But out of an organization of 700 people, I was able to find the five percent that drive all the conversations.
Chuck: In that case, was that the five percent that you found, do you think that was the same five percent that they thought that were the influencers?
Mike Klein: It was about 50/50.
About half were there and about half were surprise. And there were a lot of surprise.
Some of the people who weren't there were an even bigger surprise.
And that's the thing. The one way to not find influencers in an organization is to ask the managers in the HR department, because they'll go to the people who are most cooperative.
Chuck: Or the most vocal.
Mike Klein: Exactly, and they're not necessarily most influential.
The people who are most cooperative and vocal are advocates; they're not influencers.
And by influencer, I don't mean Kim Kardashian. I mean individuals who have credibility and respect from the peers within the organization. You don't choose to be an influencer. You are chosen to an influencer.
"You don’t choose to be an influencer. You are chosen to an influencer."
Chuck: I think that's a great lesson learned there. There are people who want to be the influencer, and they might in fact be the influencer, but it's those that other people look toward.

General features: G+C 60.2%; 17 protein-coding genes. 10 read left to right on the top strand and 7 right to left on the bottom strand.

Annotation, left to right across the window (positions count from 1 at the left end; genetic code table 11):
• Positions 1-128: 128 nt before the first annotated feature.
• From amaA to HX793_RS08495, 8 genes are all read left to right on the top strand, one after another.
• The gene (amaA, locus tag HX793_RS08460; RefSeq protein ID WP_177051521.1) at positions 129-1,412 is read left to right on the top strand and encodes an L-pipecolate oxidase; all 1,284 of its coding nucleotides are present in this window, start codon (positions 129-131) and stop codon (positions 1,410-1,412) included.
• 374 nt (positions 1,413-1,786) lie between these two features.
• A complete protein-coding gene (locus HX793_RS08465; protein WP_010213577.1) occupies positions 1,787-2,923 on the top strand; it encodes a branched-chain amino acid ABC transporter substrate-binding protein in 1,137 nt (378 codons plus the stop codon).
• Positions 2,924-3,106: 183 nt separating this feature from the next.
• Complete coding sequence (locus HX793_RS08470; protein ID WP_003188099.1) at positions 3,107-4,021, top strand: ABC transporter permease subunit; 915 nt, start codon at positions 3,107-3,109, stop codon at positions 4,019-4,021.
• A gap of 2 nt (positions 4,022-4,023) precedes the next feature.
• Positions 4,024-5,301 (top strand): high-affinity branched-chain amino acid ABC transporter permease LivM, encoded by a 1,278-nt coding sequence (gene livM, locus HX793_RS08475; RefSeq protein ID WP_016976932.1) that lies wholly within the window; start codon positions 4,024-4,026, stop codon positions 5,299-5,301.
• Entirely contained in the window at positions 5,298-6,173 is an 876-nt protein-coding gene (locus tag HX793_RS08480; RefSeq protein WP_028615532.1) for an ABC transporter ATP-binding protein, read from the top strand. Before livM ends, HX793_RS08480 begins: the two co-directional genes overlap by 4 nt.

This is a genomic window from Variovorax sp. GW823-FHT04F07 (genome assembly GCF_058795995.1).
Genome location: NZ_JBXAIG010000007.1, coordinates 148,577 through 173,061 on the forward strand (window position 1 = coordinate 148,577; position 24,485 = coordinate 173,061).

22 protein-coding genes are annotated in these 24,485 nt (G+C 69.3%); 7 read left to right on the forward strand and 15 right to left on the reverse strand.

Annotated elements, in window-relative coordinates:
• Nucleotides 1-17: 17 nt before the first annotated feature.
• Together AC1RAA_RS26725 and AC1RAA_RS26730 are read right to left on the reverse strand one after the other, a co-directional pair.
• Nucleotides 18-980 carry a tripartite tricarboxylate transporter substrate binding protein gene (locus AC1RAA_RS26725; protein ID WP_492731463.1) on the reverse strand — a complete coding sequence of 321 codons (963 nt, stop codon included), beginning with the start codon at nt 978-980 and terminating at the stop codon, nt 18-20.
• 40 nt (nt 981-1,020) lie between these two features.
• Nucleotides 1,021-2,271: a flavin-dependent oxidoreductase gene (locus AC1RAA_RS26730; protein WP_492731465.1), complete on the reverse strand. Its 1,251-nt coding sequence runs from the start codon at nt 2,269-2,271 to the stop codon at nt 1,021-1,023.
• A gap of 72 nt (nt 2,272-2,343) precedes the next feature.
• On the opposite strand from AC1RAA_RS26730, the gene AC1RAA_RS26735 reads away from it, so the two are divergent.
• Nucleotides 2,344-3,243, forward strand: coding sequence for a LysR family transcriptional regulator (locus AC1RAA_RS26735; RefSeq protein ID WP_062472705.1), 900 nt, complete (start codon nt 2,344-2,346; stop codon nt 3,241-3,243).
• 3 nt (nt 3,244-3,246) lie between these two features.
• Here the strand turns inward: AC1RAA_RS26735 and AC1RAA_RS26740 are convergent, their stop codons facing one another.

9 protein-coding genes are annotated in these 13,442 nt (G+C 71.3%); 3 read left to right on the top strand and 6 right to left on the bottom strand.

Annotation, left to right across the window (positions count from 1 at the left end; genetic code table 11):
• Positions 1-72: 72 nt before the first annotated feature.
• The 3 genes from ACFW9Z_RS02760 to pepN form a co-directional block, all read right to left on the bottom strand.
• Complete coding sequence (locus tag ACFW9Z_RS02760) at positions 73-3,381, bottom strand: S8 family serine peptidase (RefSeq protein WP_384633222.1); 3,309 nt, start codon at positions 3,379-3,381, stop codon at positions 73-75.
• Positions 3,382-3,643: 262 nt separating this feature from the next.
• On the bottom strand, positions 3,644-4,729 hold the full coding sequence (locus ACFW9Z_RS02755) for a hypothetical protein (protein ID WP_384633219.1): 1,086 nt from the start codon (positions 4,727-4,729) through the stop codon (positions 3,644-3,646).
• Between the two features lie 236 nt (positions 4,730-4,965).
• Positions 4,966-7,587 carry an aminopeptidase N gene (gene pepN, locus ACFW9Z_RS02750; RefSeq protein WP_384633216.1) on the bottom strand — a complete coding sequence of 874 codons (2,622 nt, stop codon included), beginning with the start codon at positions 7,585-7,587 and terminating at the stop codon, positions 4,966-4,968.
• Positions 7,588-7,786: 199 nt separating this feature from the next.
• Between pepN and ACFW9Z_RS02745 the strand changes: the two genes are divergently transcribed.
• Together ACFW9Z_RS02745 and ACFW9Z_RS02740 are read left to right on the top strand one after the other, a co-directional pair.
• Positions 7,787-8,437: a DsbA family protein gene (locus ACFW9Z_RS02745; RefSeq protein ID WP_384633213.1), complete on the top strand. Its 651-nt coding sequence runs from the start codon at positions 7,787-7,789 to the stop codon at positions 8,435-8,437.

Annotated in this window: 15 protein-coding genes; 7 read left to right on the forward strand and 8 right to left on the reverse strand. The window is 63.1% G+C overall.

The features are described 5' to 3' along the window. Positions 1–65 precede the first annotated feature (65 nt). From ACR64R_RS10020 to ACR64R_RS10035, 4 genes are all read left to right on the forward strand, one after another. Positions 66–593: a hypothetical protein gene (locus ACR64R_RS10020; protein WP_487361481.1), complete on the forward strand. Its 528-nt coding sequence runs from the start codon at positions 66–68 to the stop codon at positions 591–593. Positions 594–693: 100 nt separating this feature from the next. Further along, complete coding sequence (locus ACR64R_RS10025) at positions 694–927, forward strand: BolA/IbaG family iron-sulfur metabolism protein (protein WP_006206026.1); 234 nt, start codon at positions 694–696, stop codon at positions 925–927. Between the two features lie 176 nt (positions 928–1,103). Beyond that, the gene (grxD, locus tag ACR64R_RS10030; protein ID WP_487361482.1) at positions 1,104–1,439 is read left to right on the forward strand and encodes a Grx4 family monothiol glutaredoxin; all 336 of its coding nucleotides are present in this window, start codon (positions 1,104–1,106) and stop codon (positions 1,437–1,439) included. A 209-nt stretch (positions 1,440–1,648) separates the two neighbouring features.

Mike Klein: Exactly.
People who want to be influencers should be really good advocates. And if they're really good at their jobs as being advocates, they can move up the scale. Either into the management court, by the way they demonstrate their competence and their confidence; or the way they build credibility and they'll ultimately become an influencer within the organization.
But you don't sit up and think “I'm an influencer” or “I want to be an influencer.” Conversely, corporations can't just choose 50 people in the business, say “You're the influencers now.”
Chuck: And I think that happens a lot of times. Or they self nominate themselves as -
Mike Klein: Either self-nomination or hierarchical-nomination creates a group of advocates or ambassadors. It doesn't create a group of influencers.
Chuck: Right. Well, Mike thanks for joining us on Chuck Chats. It's always great seeing you. Thank you.
Mike Klein: My pleasure.
Chuck: That was awesome.
Mike Klein: Thank you.
Chuck: Yeah, that was good.
Mike Klein: I'm glad. I was on good form this morning. It's amazing what I can do with no sleep.